Lordy, lordy, Sesame Street is turning 40. To celebrate four decades of educational muppet fun, this year its producers are introducing a curriculum called "My World is Green and Growing" designed to "create a love and understanding of the natural world." Below, Michelle Obama helps kids and Elmo plant a vegetable garden (pesticide free, natch):



HT Sierra Club.

Tori Amos
Midwinter Graces
Universal Republic

A Tori Amos Christmas album? Seriously?

That was my first thought when I opened Midwinter Graces, a new album out this week from the indie queen. The quirky, moody crooner seems like a strange fit for the wholesome, fuzzy holiday season. Plus, Christmas albums are usually crap (a fact MoJo staffers recently lamented at length).

But I should have known better than to to doubt the seditious songstress. Rather than recording syrupy holiday tunes, Amos has crafted a collection of covers and originals filled with whimsy and melancholy—the musical equivalent of spiked eggnog.

Reinhard Kleist's brand-new graphic novel, Johnny Cash: I See a Darkness (Abrams Books), opens with a vintage Caddy (license plate "HELL") barreling past a neon sign on the outskirts of Reno. Without a word, its surly driver—the Man in Black himself—makes his way to the strip, where he spots a short, wealthy, sleazy-looking man walking into an alley with a prostitute and proceeds to fill him with lead. In the scene's final panel, the killer is inside an armored bus, pulling up to the gates of Folsom Prison. Get it? I shot a man in Reno / Just to watch him die.

The Berlin-based artist has fun with this concept in his well-researched biography of the late country star, segueing into pen-and-ink depictions of Cash hits like "Big River," "Cocaine Blues," and "A Boy Named Sue" (which unbeknownst to me was penned by Shel Silverstein). Kleist uses a different, faux-tribal drawing style for "The Ballad of Ira Hayes"—a choice that reflects his interest in Cash's views on soldiers and war, an interest that also emerges in a studio scene with Bob Dylan.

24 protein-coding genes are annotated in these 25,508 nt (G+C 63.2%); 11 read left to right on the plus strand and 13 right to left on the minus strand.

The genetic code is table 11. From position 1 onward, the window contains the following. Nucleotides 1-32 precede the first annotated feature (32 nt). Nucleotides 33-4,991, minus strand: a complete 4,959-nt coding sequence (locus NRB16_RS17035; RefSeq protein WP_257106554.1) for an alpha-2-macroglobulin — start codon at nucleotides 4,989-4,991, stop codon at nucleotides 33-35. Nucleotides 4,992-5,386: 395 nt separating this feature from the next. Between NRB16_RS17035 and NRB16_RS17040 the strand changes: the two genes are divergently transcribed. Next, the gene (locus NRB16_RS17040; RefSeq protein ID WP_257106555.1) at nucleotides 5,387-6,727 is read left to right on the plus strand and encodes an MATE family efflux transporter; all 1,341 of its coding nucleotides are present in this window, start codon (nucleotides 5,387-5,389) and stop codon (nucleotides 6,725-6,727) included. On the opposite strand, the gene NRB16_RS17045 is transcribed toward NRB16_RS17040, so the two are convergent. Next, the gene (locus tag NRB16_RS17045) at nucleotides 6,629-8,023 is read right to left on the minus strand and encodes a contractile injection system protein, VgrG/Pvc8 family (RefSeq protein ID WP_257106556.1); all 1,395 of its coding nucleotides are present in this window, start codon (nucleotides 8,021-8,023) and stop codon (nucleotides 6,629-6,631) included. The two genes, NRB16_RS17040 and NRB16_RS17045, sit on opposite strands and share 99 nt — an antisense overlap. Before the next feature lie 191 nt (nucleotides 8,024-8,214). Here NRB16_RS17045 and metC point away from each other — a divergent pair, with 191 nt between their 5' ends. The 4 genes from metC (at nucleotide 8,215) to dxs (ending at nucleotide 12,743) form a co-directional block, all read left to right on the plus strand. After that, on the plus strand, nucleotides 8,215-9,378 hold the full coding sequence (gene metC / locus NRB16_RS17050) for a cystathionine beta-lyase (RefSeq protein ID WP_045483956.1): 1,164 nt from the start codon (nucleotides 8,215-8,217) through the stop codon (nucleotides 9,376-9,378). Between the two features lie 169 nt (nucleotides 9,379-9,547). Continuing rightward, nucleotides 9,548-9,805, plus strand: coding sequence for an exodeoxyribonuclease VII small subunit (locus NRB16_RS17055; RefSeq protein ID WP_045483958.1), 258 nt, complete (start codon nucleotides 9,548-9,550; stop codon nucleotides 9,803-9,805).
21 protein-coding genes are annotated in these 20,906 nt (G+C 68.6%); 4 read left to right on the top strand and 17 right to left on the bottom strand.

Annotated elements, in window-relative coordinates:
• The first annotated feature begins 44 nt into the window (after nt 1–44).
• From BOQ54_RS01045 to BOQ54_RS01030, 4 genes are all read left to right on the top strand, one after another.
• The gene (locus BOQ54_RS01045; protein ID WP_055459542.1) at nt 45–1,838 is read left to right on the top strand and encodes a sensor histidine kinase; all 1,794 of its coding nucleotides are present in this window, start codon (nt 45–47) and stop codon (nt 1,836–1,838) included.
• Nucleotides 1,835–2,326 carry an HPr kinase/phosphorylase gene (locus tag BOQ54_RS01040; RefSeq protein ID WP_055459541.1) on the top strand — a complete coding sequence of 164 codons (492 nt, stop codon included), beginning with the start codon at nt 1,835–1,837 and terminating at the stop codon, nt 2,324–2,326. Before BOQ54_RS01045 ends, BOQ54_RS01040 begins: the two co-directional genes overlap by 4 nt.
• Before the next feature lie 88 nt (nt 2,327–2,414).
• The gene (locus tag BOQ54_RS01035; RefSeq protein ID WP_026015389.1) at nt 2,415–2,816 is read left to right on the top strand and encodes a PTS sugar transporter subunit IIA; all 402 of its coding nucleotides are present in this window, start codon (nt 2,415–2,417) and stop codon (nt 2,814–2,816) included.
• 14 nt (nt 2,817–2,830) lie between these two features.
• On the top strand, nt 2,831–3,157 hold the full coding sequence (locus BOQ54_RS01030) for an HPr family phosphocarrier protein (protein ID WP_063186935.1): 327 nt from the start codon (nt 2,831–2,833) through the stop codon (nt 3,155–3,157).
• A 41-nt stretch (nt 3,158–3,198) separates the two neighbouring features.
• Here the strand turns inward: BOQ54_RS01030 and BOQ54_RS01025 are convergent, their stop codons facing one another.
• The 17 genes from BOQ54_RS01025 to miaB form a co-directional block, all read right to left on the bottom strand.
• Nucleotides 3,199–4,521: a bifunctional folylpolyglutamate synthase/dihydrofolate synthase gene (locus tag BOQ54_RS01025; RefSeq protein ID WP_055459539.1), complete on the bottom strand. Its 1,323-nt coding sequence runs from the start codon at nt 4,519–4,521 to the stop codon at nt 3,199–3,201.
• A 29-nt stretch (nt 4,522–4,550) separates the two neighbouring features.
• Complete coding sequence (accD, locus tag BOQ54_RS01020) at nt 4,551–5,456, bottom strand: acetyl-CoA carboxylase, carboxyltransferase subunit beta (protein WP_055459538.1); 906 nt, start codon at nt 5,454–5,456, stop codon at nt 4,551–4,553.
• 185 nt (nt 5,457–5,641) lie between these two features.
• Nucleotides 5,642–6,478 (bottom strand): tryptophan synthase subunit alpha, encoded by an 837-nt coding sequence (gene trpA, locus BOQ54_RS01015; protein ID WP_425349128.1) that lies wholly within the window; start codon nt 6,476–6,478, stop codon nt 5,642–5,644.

If you caught the 2005 Cash biopic Walk the Line, with Joaquin Phoenix (the wrong actor as far as I'm concerned), you'll recognize the basic outline: The Depression-era upbringing amid cotton fields in Arkansas, where a neighbor kid teaches young J.R. Cash to play guitar. The horrible mishap that befalls his brother Jack. The Air Force service in Germany. The courtship and marriage to Vivian Liberto. The settling down in Memphis and forming a band. The record deal, tours with Elvis and Jerry Lee Lewis, leading to a devastating addiction to uppers. The public disgraces. And, of course, the forbidden love with June Carter, whom he eventually marries.

This story first appeared at Miller-McCune.

Metacritic.com is an acclaimed Web site that combines thousands of media reviews of entertainment offerings — movies, games, books and albums — into a Metascore, a sort of weighted average of critics' reviews that ranges from zero to 100. Analysis of just a small subset of the site's information shows the power of numbers to confirm — or defy — expectation.

The Actors
The colored horizontal bars on this chart present a graphical representation of the distribution of scores given to movies in which each of the listed actors appear. The numbers inside the bars represent the average of review scores for those movies; the actors listed are the top 50 and the bottom 10, in terms of those averages. Note that the reviews are primarily from the last decade; no consideration is given to the magnitude of the actor's role; and a high average rating could indicate acting skill, the ability to pick good projects (or good trilogies), reviewer bias or just luck. To the extent that the ordering of the actors appears generally reasonable, some unexpected placements may inspire a rethinking of subjective assessments (or, in the case of Viggo Mortensen's rating above Clint Eastwood, a good long laugh).

The Critics
This scatterplot shows 25 prolific movie critics in terms of the favorability with which they rate films, and the degree to which their reviews tend to agree with those of other critics, scaled to reflect their volume of reviews written. If you want to get a sense of the zeitgeist but can only read one review, you might prefer Rene Rodriguez, whose low standard deviation from the mean review score makes him very nearly a living critical average. If you are interested in an alternative perspective, Mick LaSalle's high standard deviation places him further from the critical pack than any of these peers. Reviews from both Michael Wilmington and Marc Savlov are so regularly and respectively positive and negative that they should perhaps be taken with a grain of salt.

The Movies
A "smoothed" plot of movie scores over time is depicted, highlighting the expected seasonal peaks in mid-summer and at the end of the year, along with the mid-winter and early autumn doldrums. Also listed are some of the more influential movies of their eras, in terms of number of reviews, along with their mean scores. Might the poorly reviewed summer of 2002 be attributed to releases delayed in the wake of 9/11? Does the relative lack of troughs from 2003 to 2006 reflect a real or imagined streak of high-quality films?